Judith Butler’s talk yesterday afternoon surprised on two counts. First, there was the fact that the talk, ambiguously titled “Violence, Non-Violence” and delivered by a woman renowned for her work on gender theory, was actually about the Israeli-Palestinian conflict. Second, her presentation and the audience questions that followed employed the kind of calm, removed and intellectual language that, though common in academia, came as a shock for a subject that typically makes blood pressures and speaking volumes soar.
This is Butler’s first visit to Cornell as an A.D. White Professor-at-Large.
Prof. Jonathan Culler, chair of the English department, introduced her as an especially appropriate pick for the position because “far more than most academics, she is a professor who has been at large in the world, ranging freely outside the academic world.”
He noted that in addition to being a prolific and respected scholar in the United States, Butler “has also become a major public intellectual in Europe – even in France!”
Butler began by warning the audience of a couple hundred that her talk would deviate from her more typical subject matter.
“If you know me at all – or know this thing called ‘Judith Butler’ – it may be that you know me through my work on gender studies,” she said. “But for now I am interested in pursing Jewish ethics.”
As she spoke, Butler’s face was barely visible over the large wooden podium before her, but her presence nonetheless loomed large.
Calling for an open intellectual discourse about Israel, Butler lamented the strong emotions and stigmas that normally stifle such discussions. She said that many Jews feel as though they cannot express discontentment with Israel without first renouncing their Judaism, and that those who do are all too often labeled “self-hating Jews.”
She herself has fallen subject to the latter: “There are loads of Web sites that keep lists of all of the self-hating Jews and I think that I’ve made all of them,” she said.
Butler engaged the works of Edward Said, Martin Buber and Emmanuel Levinas to explore identity in Israeli-Palestinian relations. In particular, she questioned Levinas’ claim that persecution is the core both of Judaism and of Israel.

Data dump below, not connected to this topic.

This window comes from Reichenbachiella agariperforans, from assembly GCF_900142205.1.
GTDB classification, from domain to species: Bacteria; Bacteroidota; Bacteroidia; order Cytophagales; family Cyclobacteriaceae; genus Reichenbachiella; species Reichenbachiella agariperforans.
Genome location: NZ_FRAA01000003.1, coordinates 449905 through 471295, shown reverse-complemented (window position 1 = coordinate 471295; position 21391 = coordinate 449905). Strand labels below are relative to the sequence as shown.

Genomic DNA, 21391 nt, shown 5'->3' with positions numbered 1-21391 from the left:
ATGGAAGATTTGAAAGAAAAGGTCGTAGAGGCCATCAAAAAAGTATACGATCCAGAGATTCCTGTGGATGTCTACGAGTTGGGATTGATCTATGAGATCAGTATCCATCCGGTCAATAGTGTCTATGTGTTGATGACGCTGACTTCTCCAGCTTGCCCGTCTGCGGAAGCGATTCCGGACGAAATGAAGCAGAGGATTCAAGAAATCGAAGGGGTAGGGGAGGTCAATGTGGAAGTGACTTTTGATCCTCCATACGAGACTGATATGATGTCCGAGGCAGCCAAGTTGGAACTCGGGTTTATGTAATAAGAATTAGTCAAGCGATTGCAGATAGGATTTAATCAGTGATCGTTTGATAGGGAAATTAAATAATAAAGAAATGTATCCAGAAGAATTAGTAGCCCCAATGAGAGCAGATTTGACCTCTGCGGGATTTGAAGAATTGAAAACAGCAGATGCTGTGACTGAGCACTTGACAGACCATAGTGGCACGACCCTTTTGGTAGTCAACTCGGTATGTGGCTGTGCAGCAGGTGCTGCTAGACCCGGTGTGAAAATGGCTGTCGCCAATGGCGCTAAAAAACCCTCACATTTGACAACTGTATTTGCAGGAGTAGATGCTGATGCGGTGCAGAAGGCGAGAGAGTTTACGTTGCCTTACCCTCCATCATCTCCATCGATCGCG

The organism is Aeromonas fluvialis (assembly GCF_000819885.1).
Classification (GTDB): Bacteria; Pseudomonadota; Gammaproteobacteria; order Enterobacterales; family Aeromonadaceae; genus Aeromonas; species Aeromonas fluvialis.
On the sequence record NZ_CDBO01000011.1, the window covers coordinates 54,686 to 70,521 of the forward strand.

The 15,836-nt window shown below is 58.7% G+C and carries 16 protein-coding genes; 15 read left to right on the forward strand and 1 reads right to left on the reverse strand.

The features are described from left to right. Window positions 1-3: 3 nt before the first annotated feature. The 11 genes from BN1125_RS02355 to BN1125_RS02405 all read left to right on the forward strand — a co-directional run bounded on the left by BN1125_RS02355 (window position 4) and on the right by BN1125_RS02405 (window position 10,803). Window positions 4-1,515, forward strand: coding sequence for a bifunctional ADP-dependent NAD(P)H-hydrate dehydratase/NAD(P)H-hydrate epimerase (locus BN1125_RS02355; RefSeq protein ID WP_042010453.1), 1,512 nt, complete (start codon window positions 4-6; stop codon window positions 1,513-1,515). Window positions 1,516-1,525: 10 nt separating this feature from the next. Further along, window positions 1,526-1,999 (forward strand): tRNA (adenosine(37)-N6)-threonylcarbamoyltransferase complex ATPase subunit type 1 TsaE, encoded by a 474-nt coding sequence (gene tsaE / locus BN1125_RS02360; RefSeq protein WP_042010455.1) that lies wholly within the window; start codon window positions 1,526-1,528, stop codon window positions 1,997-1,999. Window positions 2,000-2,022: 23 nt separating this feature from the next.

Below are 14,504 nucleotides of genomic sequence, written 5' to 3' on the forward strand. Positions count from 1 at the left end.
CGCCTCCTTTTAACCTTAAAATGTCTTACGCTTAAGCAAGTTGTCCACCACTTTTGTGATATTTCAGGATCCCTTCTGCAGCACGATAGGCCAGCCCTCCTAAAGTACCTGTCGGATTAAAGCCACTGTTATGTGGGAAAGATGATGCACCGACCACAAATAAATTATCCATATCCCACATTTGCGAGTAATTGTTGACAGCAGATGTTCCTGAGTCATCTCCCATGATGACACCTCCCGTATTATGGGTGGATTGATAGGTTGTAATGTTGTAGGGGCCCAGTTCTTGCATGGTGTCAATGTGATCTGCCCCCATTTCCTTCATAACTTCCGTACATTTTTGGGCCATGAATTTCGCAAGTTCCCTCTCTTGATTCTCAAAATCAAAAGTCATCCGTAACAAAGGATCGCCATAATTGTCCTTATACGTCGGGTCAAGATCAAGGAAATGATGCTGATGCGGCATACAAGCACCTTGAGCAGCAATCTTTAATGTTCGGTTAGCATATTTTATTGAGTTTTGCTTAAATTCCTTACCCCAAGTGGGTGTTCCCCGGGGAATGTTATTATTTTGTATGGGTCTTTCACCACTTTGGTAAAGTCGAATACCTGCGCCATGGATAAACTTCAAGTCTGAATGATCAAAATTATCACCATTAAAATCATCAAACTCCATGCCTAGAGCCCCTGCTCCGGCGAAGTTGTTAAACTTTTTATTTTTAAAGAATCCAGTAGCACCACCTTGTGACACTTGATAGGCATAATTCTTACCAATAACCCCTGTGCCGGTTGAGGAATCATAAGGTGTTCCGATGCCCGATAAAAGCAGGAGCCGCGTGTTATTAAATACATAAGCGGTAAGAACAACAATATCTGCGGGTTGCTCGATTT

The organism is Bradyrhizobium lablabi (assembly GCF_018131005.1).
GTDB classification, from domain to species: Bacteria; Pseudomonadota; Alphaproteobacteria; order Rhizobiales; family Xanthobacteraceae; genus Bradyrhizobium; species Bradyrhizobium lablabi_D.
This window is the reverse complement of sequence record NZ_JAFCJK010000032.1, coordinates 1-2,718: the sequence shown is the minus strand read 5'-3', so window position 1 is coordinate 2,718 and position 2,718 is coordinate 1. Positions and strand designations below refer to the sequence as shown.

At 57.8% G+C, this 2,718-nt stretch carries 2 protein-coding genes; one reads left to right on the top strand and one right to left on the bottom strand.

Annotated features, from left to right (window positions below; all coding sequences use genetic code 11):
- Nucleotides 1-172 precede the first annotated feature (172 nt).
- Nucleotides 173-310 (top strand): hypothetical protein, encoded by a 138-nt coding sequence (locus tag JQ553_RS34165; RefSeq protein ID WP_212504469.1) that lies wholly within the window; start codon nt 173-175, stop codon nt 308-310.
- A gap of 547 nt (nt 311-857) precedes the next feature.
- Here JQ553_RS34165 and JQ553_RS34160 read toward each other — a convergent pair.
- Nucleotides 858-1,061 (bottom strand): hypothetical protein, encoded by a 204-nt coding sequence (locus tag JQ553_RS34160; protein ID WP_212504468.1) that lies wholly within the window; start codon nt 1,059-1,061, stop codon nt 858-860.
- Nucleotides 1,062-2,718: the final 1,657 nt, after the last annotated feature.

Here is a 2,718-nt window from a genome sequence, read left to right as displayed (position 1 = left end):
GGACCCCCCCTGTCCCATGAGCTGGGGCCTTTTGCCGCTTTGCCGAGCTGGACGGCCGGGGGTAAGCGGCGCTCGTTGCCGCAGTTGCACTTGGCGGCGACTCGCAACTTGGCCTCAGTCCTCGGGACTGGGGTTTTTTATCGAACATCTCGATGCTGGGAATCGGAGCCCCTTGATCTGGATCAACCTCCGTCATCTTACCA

Butler takes issue with “the idea that you can be persecuted for all of history without ever being viewed as the persecutor.” Such an interpretation, she argued, puts Jews in a position where they can always present their actions as self-defense, and thus never be blamed as the aggressors.
Butler also criticized Levinas’ disinterest in engaging with Muslims. She told a story of Levinas meeting with the late Pope John Paul II and the prominent anthropologist Clifford Geertz. When the Pope asked the men if it is possible to create dialogue among Christians, Jews and Muslims, Levinas responded that it would only be possible among Christians and Jews.
In addition to condemning those who dismiss Islam as a religion, Butler also questioned people who want to withhold rights from Palestinians to prevent them from outnumbering and overpowering the Jews.
“I want to call into question why the demographic advantage has to be preserved as a part of Zionism. It wasn’t always that way,” she said.
One audience member asked Butler under what conditions violence is justified, to which she responded that she is “not an absolutist in my ostensible passivism.”
Rather, she said she was mostly interested in arguing against revenge theory and questioning a state that would work to preclude the citizenship of certain groups.
Butler closed by urging people to come to her seminar today at 10 a.m. in Barnes Auditorium.
The auditorium was abuzz with discussion long after Butler stepped out from behind the dwarfing podium.
“She really embodies the role of public intellectual in the way that she brings her academic practice out to address current political concerns,” said Theo Hummer grad.
Ashley Puig Hertz grad also commented on Butler’s choice to apply her more abstract theories to current controversies. “She was talking about very charged, controversial issues, and discussing them in a way that was very enlightening,” she said.
Prof. Stuart Davis, English, said all he had to say was that “she was in rare and beautiful form.”
Archived article by Samantha Henig
Sun Staff Writer